1. Limited time only! Sign up for a free 30min personal tutor trial with Chegg Tutors
    Dismiss Notice
Dismiss Notice
Join Physics Forums Today!
The friendliest, high quality science and math community on the planet! Everyone who loves science is here!

Tension Question

  1. Apr 27, 2009 #1
    1. The problem statement, all variables and given/known data

    A hungry bear weighing 720 N walks out on a beam in an attempt to retrieve a basket of food hanging at the end of the beam. The beam is uniform, weighs 200 N, and is 5.40 m long; the basket weighs 80.0 N.

    a) When the bear is at x = 1.00 m, find the tension in the wire and the components of the force exerted by the wall on the left end of the beam.
    N (tension)
    N ( Fx)
    N ( Fy)

    3. The attempt at a solution

    Okay well I sort of understood this question and created a balanced torque equation. After doing this I got that:

    Tension = 345.66
    Fx = 172.83

    But I need help with finiding Fy Please.
    I only have like one more chance to answer the question on my homework so I want to make sure I can get the right answer.
    I know I have to write out some equation like maybe:

    Rsin(theta) = 720 + 200 + 80 - 345.66sin(60)

    Is this correct? And if its not, am I on the right track?
    Last edited: Apr 27, 2009
  2. jcsd
  3. Apr 27, 2009 #2
    is the beam supported by a horizontal string on each end?
  4. Apr 27, 2009 #3
    Need more data on how the beam is supported.

    Sounds like a cantilever beam with a tension wire at the other end, but is this tension wire vertical or anchored to the wall.
  5. Apr 27, 2009 #4
  6. Apr 27, 2009 #5


    User Avatar
    Science Advisor
    Homework Helper

    Hi yb1013! :smile:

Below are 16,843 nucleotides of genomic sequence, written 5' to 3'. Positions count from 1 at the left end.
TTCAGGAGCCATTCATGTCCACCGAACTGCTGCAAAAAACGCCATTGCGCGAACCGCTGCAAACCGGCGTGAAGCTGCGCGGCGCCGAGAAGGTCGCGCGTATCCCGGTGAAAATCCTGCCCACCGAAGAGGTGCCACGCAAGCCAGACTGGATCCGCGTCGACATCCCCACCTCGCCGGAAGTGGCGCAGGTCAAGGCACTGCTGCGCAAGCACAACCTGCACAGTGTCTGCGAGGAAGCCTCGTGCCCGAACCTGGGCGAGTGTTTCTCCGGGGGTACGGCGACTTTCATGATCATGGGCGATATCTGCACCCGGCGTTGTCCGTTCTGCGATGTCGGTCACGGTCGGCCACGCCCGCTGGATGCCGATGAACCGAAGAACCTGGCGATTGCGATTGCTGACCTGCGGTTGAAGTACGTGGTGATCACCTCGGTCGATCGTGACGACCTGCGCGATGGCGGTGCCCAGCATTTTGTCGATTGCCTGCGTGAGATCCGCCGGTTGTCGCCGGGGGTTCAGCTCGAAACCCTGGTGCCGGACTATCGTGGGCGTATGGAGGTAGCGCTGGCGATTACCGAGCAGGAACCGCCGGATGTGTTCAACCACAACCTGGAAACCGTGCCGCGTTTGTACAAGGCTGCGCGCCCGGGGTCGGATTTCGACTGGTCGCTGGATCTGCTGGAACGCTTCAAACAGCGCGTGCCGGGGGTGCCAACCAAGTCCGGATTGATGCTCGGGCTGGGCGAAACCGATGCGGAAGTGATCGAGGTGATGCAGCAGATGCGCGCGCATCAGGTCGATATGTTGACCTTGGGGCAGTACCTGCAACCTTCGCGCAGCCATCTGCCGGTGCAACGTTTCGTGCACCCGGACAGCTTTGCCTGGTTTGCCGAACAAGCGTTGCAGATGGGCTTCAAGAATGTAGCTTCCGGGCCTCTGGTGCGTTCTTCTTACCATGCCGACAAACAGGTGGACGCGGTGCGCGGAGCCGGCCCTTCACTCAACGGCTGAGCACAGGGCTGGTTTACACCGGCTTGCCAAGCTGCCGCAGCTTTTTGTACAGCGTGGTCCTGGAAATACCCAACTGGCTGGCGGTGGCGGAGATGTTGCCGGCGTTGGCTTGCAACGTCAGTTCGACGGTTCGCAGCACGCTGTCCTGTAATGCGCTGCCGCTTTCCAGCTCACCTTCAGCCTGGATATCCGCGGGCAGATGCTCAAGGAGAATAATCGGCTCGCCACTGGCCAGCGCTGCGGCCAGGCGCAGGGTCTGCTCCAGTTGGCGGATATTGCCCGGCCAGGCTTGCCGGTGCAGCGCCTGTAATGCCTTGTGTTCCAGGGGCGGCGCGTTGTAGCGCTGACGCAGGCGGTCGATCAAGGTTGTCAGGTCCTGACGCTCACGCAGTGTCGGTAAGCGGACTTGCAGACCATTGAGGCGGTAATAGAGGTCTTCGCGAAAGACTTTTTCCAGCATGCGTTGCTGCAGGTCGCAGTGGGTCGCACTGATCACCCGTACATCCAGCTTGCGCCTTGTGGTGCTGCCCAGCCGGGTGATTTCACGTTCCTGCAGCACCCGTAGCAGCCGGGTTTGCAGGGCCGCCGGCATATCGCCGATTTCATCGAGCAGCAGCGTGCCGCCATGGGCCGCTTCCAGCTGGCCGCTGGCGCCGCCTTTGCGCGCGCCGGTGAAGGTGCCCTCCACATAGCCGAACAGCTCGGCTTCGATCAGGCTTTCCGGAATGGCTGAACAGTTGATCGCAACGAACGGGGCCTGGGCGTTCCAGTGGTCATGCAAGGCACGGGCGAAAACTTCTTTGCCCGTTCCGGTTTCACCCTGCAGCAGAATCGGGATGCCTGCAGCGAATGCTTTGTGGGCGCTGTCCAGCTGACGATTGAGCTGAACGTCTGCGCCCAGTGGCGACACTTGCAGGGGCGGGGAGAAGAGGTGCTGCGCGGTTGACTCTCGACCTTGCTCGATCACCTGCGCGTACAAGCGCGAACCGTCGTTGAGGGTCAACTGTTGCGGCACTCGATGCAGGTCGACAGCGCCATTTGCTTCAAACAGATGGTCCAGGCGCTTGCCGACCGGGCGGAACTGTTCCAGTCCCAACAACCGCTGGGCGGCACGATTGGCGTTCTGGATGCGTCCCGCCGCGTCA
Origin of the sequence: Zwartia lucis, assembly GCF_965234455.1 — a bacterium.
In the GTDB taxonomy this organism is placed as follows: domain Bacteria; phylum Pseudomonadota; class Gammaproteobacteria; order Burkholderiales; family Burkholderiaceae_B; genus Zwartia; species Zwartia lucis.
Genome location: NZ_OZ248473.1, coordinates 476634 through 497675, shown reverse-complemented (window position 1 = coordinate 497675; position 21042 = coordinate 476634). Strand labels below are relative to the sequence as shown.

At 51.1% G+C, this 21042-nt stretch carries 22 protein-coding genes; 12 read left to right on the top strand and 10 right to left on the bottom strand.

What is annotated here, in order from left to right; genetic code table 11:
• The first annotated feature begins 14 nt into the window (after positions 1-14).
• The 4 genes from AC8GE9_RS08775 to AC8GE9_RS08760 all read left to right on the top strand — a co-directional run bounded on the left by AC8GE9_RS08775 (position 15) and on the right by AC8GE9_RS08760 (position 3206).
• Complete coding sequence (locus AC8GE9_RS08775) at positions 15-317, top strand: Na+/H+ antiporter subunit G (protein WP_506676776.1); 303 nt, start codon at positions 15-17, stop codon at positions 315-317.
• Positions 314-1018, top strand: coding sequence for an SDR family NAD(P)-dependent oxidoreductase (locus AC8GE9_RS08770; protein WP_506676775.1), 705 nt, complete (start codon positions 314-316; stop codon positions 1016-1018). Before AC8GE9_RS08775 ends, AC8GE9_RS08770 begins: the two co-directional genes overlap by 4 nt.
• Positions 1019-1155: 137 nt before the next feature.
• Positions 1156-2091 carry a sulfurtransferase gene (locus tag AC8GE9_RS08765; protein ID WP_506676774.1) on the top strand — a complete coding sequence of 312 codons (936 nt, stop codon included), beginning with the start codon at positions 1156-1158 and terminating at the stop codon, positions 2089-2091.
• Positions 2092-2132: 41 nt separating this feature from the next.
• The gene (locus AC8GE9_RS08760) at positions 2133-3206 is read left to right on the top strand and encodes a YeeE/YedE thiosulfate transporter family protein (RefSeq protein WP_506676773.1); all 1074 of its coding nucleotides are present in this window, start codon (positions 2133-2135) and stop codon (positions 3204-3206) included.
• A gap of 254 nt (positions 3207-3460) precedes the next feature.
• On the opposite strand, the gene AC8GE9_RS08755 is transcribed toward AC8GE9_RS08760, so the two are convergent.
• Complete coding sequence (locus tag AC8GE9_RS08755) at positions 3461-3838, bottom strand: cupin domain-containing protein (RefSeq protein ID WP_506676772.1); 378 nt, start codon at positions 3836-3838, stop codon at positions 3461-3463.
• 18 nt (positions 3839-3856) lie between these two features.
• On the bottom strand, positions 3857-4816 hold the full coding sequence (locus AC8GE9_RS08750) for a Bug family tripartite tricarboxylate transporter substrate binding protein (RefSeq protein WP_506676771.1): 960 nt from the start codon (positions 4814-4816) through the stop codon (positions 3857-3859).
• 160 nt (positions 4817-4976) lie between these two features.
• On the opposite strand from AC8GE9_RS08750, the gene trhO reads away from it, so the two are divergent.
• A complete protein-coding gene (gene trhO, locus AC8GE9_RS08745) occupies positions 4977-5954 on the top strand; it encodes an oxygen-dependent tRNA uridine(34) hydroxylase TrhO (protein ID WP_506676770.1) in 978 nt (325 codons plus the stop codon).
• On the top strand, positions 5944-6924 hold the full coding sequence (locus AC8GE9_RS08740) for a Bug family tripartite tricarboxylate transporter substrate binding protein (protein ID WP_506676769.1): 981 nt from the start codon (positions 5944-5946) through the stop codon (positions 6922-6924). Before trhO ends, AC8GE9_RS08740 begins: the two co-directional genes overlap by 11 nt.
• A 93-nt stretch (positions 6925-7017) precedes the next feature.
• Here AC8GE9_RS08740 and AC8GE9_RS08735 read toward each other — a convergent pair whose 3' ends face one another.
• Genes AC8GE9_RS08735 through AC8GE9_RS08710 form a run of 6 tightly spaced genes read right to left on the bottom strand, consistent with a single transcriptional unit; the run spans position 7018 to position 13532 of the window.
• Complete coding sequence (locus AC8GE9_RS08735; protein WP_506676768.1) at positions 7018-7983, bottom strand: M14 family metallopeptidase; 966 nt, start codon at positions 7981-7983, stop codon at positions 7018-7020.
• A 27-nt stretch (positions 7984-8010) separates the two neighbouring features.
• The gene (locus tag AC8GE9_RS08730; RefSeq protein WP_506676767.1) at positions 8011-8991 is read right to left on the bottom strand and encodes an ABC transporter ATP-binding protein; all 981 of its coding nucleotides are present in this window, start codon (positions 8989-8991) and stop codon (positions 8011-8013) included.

I think you've calculated the y-component of the tension, instead of the y-component of the force at the wall. :redface:
  7. Apr 27, 2009 #6
  8. Apr 27, 2009 #7
    would this be closer to the y-component for the force?

    Rsin(theta) = 720 + 200 + 80 - 345.66sin(60)
  9. Apr 27, 2009 #8
    what a dumb bear...

    Anyways, I broke the componets into x and y directions. The y dir. is Tcos(theta) -mg =0 due to thier being no motion.

    also, thier are 3 masses. bear, basket, and beam.
  10. Apr 27, 2009 #9


    User Avatar
    Science Advisor
    Homework Helper

    He's smarter than the average bear!! :biggrin:
    Yup … if the tension is right, then that looks right too! :smile:
  11. Apr 27, 2009 #10

    So would it go like 345.66cos(60) - 1020 = 0 ??
  12. Apr 27, 2009 #11
    Ok well the numbers in that question aren't actually my exact numbers, but with my numbers I come out with:

    Rsin(theta) = 720.65

    would that mean that its:

    Rsin(60) = 720.65
    R = 832.13

    So 832.13 would be the force in the y-component??
    I only have one more guess left on my homework, so I wanna make sure lol
  13. Apr 27, 2009 #12


    User Avatar
    Science Advisor
    Homework Helper

    uhh? :confused:

    perhaps I misunderstood your Rsin(theta) …

    I assumed you meant that to be the y-component of the reaction force at the wall:

    Ry = 720 + 200 + 80 - 345.66sin(60)

    (ooh, and it's 1000 not 1020 :wink:)
  14. Apr 27, 2009 #13
    Yea forget what I just said, I had a brain fart for a second there lol

    Its just 720, sorry about the confusion.

    Thanks again!
  15. Apr 27, 2009 #14


    User Avatar
    Science Advisor
    Homework Helper

    better check that …
  16. Apr 27, 2009 #15
    well its right, I stated in one of my other posts that the numbers were exactly what my actual problem contained. the 720 N of the bear is actually 740, which is why when I added all the numbers up I got 1020 instead of 1000.. So in the end the force is equal to 720

    Sorry for all the confusion
  17. Apr 28, 2009 #16


    User Avatar
    Science Advisor
    Homework Helper

    stuffing down more goodies than the average bear …

    ah :rolleyes:heavier than the average bear!! :biggrin:
Know someone interested in this topic? Share this thread via Reddit, Google+, Twitter, or Facebook

Similar Discussions: Tension Question
  1. Tension Question (Replies: 1)

  2. Tension question (Replies: 2)

  3. Cable Tension question (Replies: 1)

  4. Tension question (Replies: 2)

  5. Tension question. (Replies: 2)